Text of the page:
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Trabajo y educación de niñas, niños y adolescentes en América Latina y el Caribe

Author

Listed:
  • Jorge A. Paz

    (CONICET-IELDE)

  • Carolina Piselli

    (IELDE)

Abstract

El trabajo realizado por las niñas, niños y adolescentes es señalado en la literatura como uno de los factores con mayor impacto sobre el abandono escolar y el rendimiento académico. Si bien existe evidencia de esta relación todavía hay mucho que aportar debido a su ambigüedad relativa: Muchos estudios muestran también que el trabajo de niñas, niños y jóvenes resulta un complemento (y no un sustituto) de su formación. En este trabajo se analizan los determinantes de la asistencia escolar y del trabajo infantil y adolescente y la relación entre ambas actividades, usando datos de 9 países de la región entre principios y mediados de la presente década. Se concluye que existe un trade-off importante entre el estudio y el trabajo y que dicho trade-off es mayor entre los varones.

Suggested Citation

  • Jorge A. Paz & Carolina Piselli, 2010. "Trabajo y educación de niñas, niños y adolescentes en América Latina y el Caribe," Working Papers 6, Instituto de Estudios Laborales y del Desarrollo Económico (IELDE) - Universidad Nacional de Salta - Facultad de Ciencias Económicas, Jurídicas y Sociales.
  • Handle: RePEc:slt:wpaper:6
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    References listed on IDEAS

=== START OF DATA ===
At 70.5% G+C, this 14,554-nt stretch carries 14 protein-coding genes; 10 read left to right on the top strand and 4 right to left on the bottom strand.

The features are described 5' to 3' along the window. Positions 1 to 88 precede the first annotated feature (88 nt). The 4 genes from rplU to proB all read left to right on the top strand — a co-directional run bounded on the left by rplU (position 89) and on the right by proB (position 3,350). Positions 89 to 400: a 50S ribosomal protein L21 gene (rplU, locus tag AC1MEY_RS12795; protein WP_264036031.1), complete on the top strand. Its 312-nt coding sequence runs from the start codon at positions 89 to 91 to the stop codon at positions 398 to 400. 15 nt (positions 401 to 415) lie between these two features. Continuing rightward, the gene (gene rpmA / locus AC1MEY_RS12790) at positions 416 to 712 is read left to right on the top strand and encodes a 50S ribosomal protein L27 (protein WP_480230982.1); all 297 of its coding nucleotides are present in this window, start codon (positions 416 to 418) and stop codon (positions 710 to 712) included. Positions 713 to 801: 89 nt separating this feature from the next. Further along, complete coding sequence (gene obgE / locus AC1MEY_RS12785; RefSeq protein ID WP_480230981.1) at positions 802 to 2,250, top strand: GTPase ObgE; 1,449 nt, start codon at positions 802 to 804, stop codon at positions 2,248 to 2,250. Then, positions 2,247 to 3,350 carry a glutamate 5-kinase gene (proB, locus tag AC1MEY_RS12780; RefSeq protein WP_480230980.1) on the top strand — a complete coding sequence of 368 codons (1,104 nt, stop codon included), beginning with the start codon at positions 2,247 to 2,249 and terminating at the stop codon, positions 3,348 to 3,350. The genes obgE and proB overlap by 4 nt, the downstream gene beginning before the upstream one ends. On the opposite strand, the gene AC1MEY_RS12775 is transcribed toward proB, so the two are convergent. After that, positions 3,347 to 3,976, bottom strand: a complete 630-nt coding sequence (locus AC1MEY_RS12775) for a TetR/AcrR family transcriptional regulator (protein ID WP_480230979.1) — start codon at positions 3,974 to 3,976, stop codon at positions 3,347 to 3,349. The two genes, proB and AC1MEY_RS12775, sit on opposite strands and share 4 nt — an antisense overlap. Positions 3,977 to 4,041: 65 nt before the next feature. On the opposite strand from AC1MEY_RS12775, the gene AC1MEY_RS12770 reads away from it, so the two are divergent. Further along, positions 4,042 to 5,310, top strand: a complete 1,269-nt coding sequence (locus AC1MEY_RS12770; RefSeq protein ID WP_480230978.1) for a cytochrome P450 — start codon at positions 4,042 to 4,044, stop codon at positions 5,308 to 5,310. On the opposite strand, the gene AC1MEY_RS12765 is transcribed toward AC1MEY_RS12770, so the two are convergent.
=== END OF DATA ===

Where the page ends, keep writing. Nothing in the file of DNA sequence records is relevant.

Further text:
as
    1. Jackline Wahba, 2006. "The influence of market wages and parental history on child labour and schooling in Egypt," Journal of Population Economics, Springer;European Society for Population Economics, vol. 19(4), pages 823-852, October.
    2. Hideo Akabayashi & George Psacharopoulos, 1999. "The trade-off between child labour and human capital formation: A Tanzanian case study," Journal of Development Studies, Taylor & Francis Journals, vol. 35(5), pages 120-140.
    3. Wahba, J., 2006. "The influence of market wages and parental history on child labour and schooling in Egypt," Discussion Paper Series In Economics And Econometrics 0603, Economics Division, School of Social Sciences, University of Southampton.
    4. Pushkar Maitra & Ranjan Ray, 2002. "The Joint Estimation of Child Participation in Schooling and Employment: Comparative Evidence from Three Continents," Oxford Development Studies, Taylor & Francis Journals, vol. 30(1), pages 41-62.
    5. George Psacharopoulos & Harry Anthony Patrinos, 1997. "Family size, schooling and child labor in Peru - An empirical analysis," Journal of Population Economics, Springer;European Society for Population Economics, vol. 10(4), pages 387-405.
    6. Wahba, J., 2006. "The influence of market wages and parental history on child labour and schooling in Egypt," Discussion Paper Series In Economics And Econometrics 603, Economics Division, School of Social Sciences, University of Southampton.
    7. Ravallion, Martin & Wodon, Quentin, 2000. "Does Child Labour Displace Schooling? Evidence on Behavioural Responses to an Enrollment Subsidy," Economic Journal, Royal Economic Society, vol. 110(462), pages 158-175, March.
    8. Lorena Alcazar & Silvio Rendon & Erik Wachtenheim, 2002. "Working and Studying in Rural Latin America: Critical Decisions of Adolescence," Research Department Publications 3162, Inter-American Development Bank, Research Department.
    Full references (including those not matched with items on IDEAS)

    More about this item

    Keywords

    Trabajo infantil; Educación y trabajo; América Latina;

    JEL classification:

    • D11 - Microeconomics - - Household Behavior - - - Consumer Economics: Theory
    • I3 - Health, Education, and Welfare - - Welfare, Well-Being, and Poverty
    • J15 - Labor and Demographic Economics - - Demographic Economics - - - Economics of Minorities, Races, Indigenous Peoples, and Immigrants; Non-labor Discrimination

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